Municipal bonds hit a positive milestone Monday, with yields on some bonds retreating to levels not seen since the market began selling off sharply in November.
The Wall Street Journalreports yields for a benchmark of triple-A 10-year municipal bonds fell to 2.62% on Monday. Citing Thomson Reuters Municipal Market Data, the paper notes it’s their lowest level since Nov. 10, around the time the selloff began. Yields move opposite to price.
The rally in municipal bonds has been a welcome one for the $2.9 trillion market. As investor confidence in municipal bonds fell, mutual funds focusing on municipal bonds have seen 26 consecutive weeks of outflows totaling $35 billion, according to Lipper FMI, a unit of Thomson Reuters.
However, The Journal notes that as muni-bond indexes have been flat or higher for 24 consecutive trading days, back to April 12, net withdrawals declined to $95 million last week, according to Lipper, the smallest single-week outflow recorded in the past six months. At the same time, key derivatives indexes that track the cost of insuring municipal bonds have improved.
The rally hasn't aided longer-term 30-year muni bonds as much as shorter-dated bonds. Yields on 30-year bonds stood at 4.36% Monday, according to MMD, down from 4.85% in April and a peak this year of 5.08% in January. But it is still above the levels of early November. That could pose continued problems for states and municipalities seeking to fund longer-term projects.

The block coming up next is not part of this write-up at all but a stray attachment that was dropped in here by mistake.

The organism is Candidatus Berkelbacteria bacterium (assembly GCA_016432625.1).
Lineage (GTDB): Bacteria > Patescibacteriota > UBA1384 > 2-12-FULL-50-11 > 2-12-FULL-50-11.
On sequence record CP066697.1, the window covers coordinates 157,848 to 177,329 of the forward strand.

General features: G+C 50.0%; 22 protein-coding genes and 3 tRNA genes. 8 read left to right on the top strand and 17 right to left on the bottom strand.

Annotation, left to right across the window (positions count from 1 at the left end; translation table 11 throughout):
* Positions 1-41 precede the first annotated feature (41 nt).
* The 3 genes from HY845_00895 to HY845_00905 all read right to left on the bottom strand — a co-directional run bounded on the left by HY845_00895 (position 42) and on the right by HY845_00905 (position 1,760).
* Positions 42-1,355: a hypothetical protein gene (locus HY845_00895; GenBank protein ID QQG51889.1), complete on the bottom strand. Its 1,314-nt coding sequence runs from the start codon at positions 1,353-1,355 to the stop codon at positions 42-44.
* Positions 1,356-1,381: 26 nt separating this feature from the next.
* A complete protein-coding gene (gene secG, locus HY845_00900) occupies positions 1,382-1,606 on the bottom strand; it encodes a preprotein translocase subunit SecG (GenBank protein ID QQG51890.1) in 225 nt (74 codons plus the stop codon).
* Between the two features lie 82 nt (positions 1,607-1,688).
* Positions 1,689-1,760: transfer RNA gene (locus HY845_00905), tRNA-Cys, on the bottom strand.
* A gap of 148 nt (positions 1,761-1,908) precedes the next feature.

Also, the paper notes, the rally has come at a time of extremely low supply of newly issued municipal bonds, a dearth that has helped boost the price of existing bonds. It remains unclear whether prices would again begin to fall if issuance were to return to more-robust levels.
A flood of issuance may not be a near-term concern, however, as analysts continue to revise downward their forecasts for 2011 bond issuance. Average weekly issuance so far this year has been $3 billion, according to MMD. That compares with about $8 billion a week in 2010.
Total muni-bond issuance last week reached $5.2 billion, making it the second-most active week in the past five months, according to J.P. Morgan Chase & Co.